Monday, April 04, 2005

Dandee Gilly

Interesting piece here on Adam Gilchrist being the most explosive batsman in cricket history. I’ve long held that not only is Gilchrist the finest active cricketer today – that’s a point many people will agree on anyway – but more crucially, he’s been the best batsman in the world for at least the last three years. Yup, better than Dravid, better than (yuck yuck yuck) Kallis, better than Hayden and Sehwag. It’s always a tricky thing comparing a number 7 “non-specialist” with people whose first job is batting, but there it is, I’ve laid down my hat and so on. I remember recently doing one of those meaningless comparison things with a friend – a man-by-man contrast of Clive Lloyd’s 1980s team with Steve Waugh’s side – and we both agreed that Richards (yes, the immortal, incomparable Viv Richards) was cancelled out by Gilchrist as batsman alone, with wicketkeeping ability still held over in reserve. Now of course that’ll be blasphemy to many people but keep an open mind and think about it.

Nice trivia in this article – for instance, that Gilly “can hit a cricket ball left handed with as much power as anyone in the world yet when he tries to swing a golf club left-handed he can barely hit the ball”. Check it out.


  1. hey there!! having decimated the bovine hordes and the piscine shoals of Helvetia (yeah guess you know who this is) be glad to know that I have had my first real acad triumph in form of fab seminar with oh so many accolades afterwards. And yes I used many unicameralisms. MANY. Ta. AM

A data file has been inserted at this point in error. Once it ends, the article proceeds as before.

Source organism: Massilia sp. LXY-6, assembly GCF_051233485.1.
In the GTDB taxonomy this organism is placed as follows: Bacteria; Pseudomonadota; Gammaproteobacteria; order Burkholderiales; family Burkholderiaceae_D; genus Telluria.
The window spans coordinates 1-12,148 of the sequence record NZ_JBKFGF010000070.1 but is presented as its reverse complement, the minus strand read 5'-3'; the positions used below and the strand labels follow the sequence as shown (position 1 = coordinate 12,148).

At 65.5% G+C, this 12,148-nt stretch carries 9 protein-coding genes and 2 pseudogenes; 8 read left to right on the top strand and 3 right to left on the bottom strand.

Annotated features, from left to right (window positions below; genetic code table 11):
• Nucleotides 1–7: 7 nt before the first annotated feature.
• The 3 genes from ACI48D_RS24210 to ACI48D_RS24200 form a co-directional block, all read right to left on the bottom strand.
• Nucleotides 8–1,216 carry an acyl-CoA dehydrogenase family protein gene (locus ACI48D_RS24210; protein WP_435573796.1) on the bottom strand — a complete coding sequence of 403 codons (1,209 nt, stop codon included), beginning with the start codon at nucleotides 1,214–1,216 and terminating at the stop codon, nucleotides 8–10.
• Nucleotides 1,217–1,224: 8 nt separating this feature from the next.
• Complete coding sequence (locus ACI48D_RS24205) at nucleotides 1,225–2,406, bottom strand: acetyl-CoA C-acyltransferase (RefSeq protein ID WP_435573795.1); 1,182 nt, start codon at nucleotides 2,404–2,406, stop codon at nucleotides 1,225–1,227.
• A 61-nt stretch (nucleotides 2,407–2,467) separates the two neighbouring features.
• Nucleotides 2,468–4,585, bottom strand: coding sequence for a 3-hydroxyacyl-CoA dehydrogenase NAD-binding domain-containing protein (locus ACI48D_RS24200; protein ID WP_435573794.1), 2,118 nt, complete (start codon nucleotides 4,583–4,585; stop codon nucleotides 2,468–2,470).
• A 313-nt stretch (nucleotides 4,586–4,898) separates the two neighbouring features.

2. Ji Nahin! You are sadly mistaken Sir. Richards has hooked bowlers like Jeff Thomson in front of his nose. I remember the 1986-87 series vs Pakistan. A 34 year old 'helmetless' Richards hooked a then lethally quick Akram twice for sixes of consecutive balls.

    Speaking of 'Gilly' he has had his stumps uprooted twice in a test by Shoaib Akhtar again bowling at his top speed. Shane Bond disturbed his timber with pointed yorkers in the 2001 world series.

    Come to 2007 , even RP singh and Sreesanth have bowled him through the gates bowling at speeds above 145kmph. When you talk of comparison take the allround merit of a batsman before comparing him.

    Richards was a marauding butcher of fast bowling attacks. His one day average of 47 in the eighties , when cricket was much slower is testimony to the fact.

    Probably the guy who comes across as closer to Richards is Tendulkar in his prime. However even he was not as great a destroyer of fast bowlers as Richards was. Though Sachin played Wasim Akram really well throughout his career, another blot against Gilly's name , remember the 1999 world cup and the 2000 australia series . Gilchrist was bowled through the gates by Akram coming around the wicket.

    Richards can not be compared with any bastman I have seen after 1980.Although obviously there can be a debate on the merits and demerits of various bastmen in different conditions.